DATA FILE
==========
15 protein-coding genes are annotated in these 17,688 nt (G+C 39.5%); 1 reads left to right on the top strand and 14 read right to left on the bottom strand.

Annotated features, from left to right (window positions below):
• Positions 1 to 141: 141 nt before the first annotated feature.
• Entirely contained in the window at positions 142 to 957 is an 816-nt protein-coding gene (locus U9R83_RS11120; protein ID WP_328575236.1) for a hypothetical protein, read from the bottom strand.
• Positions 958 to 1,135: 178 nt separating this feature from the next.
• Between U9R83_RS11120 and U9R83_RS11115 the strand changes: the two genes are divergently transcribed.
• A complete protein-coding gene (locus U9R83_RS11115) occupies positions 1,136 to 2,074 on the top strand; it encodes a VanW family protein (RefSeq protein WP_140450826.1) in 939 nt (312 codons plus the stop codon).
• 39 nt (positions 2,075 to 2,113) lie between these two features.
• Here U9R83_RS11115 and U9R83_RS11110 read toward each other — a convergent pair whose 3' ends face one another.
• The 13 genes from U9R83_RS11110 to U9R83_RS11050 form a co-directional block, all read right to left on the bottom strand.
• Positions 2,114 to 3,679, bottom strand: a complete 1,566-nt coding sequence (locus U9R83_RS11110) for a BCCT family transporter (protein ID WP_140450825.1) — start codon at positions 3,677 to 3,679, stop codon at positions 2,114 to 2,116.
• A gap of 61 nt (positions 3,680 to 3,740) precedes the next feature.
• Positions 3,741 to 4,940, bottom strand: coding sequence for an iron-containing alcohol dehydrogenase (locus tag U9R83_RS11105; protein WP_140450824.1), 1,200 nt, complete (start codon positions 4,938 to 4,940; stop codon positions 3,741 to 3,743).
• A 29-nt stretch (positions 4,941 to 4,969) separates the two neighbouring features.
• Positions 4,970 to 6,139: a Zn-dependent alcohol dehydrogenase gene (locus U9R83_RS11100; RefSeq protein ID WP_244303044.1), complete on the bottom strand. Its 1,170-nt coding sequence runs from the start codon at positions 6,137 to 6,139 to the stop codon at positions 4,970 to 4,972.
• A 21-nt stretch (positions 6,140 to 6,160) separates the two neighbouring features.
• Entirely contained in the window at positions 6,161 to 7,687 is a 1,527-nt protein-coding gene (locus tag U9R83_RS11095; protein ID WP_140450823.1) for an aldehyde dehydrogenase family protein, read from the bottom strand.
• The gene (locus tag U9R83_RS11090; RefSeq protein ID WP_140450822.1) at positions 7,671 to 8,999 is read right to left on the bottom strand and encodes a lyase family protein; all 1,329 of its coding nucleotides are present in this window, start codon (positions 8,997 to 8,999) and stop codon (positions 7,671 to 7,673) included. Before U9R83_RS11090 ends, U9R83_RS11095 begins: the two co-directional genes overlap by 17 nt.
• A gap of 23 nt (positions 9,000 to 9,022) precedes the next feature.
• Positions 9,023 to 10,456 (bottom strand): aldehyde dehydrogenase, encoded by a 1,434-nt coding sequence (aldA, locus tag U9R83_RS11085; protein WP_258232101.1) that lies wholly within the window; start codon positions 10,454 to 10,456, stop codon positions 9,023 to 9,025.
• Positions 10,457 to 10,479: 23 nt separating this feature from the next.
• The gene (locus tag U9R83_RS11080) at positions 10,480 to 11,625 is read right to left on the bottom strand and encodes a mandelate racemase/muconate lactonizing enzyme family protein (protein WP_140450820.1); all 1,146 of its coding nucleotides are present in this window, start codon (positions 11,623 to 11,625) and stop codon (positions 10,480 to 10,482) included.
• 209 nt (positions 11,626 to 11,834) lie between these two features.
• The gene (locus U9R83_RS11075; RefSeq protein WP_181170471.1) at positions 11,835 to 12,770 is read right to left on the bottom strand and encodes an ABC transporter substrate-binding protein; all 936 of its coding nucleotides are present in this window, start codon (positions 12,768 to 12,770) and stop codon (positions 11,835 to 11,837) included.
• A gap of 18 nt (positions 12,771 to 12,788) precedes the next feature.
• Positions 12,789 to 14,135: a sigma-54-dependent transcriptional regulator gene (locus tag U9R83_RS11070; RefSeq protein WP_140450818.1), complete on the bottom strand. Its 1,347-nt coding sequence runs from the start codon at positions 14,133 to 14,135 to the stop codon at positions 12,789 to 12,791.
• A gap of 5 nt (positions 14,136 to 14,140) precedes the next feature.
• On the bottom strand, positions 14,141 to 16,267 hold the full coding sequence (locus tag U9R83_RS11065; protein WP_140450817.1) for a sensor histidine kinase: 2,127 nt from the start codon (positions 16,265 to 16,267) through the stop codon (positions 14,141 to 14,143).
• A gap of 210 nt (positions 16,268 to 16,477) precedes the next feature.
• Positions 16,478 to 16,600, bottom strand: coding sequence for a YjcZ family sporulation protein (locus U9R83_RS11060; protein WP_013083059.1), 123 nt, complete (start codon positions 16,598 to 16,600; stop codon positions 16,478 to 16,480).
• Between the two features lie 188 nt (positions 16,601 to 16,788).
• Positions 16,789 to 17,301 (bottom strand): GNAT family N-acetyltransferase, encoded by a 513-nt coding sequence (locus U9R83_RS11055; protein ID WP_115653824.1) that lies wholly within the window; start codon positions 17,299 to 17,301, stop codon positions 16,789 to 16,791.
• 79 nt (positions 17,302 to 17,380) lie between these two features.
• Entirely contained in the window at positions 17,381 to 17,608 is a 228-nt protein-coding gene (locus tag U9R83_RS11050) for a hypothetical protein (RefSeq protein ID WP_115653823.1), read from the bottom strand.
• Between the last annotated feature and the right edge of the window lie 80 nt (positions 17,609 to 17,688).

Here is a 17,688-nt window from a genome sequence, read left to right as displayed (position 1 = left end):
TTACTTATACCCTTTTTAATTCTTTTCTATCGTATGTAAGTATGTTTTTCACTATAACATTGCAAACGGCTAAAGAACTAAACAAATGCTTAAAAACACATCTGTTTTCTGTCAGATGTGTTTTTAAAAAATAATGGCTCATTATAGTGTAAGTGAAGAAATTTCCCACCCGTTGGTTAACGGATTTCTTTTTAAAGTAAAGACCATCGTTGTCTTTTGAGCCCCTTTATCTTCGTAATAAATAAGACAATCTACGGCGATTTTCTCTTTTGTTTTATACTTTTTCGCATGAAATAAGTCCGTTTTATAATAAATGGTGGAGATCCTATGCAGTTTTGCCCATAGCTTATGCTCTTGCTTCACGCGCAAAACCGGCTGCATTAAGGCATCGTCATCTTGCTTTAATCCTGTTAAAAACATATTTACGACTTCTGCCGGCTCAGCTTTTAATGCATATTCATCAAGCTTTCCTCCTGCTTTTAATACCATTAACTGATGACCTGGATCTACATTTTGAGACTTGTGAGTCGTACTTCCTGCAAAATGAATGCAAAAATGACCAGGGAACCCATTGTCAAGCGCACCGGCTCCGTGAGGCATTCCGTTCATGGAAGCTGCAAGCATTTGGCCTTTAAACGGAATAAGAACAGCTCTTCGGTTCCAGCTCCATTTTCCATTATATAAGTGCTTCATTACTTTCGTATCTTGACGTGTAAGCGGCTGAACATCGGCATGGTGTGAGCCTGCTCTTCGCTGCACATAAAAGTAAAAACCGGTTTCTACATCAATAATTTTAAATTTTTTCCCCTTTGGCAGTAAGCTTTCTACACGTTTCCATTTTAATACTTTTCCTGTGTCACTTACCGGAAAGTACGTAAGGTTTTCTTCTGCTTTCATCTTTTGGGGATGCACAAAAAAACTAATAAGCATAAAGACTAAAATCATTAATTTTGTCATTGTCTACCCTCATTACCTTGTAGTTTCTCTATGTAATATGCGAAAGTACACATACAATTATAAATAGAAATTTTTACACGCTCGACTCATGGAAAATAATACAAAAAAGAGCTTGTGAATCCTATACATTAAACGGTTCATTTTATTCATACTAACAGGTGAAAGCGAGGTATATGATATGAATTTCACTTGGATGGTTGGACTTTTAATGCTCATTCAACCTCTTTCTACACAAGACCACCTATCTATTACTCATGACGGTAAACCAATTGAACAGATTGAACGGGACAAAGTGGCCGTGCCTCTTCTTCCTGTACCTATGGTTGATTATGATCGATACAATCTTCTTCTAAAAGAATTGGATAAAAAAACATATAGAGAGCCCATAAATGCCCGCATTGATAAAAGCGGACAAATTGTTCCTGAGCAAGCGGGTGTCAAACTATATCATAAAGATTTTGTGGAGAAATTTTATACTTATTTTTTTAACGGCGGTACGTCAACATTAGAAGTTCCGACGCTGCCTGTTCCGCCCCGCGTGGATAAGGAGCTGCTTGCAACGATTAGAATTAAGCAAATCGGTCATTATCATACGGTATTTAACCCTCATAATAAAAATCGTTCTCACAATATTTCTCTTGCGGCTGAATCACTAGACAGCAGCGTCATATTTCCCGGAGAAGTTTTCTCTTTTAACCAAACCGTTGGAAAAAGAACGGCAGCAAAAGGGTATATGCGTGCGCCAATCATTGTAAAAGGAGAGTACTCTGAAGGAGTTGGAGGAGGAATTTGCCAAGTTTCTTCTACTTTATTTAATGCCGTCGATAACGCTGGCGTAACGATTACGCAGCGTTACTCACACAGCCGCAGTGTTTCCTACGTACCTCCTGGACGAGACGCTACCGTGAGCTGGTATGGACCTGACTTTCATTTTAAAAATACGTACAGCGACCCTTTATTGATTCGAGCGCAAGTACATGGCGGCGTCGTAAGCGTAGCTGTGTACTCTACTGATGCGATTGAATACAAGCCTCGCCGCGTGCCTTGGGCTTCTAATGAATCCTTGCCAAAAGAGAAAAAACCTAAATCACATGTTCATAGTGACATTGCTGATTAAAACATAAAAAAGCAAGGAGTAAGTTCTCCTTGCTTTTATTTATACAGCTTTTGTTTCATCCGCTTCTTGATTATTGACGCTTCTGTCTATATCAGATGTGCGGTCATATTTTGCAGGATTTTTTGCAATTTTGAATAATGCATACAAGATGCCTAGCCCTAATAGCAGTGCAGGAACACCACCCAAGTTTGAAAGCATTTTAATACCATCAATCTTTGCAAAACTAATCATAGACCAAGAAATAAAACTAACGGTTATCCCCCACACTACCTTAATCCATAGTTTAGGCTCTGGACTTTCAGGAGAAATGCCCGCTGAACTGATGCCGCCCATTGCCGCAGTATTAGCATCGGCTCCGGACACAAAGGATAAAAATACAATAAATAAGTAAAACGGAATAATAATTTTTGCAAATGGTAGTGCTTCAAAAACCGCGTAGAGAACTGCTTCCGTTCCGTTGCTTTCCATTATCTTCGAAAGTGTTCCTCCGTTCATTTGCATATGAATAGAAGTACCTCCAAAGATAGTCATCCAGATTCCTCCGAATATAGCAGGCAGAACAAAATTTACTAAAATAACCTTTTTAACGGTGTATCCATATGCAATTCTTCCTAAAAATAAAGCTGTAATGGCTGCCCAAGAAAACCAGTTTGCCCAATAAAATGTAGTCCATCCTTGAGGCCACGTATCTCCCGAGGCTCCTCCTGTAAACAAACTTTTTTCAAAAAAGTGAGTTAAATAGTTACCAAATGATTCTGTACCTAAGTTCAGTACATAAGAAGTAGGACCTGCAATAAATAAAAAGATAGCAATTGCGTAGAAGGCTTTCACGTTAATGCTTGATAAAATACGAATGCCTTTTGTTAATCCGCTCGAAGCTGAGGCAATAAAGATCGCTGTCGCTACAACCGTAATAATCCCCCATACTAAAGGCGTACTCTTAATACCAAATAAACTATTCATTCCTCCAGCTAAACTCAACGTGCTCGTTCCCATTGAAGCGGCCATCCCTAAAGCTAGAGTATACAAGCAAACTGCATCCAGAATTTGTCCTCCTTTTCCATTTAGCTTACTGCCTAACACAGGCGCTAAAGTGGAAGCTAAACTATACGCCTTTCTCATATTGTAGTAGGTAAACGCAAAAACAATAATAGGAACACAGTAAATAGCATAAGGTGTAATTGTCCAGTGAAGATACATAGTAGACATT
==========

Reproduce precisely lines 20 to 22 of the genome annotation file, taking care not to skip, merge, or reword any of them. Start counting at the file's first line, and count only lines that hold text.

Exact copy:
• Positions 9,023 to 10,456 (bottom strand): aldehyde dehydrogenase, encoded by a 1,434-nt coding sequence (aldA, locus tag U9R83_RS11085; protein WP_258232101.1) that lies wholly within the window; start codon positions 10,454 to 10,456, stop codon positions 9,023 to 9,025.
• Positions 10,457 to 10,479: 23 nt separating this feature from the next.
• The gene (locus tag U9R83_RS11080) at positions 10,480 to 11,625 is read right to left on the bottom strand and encodes a mandelate racemase/muconate lactonizing enzyme family protein (protein WP_140450820.1); all 1,146 of its coding nucleotides are present in this window, start codon (positions 11,623 to 11,625) and stop codon (positions 10,480 to 10,482) included.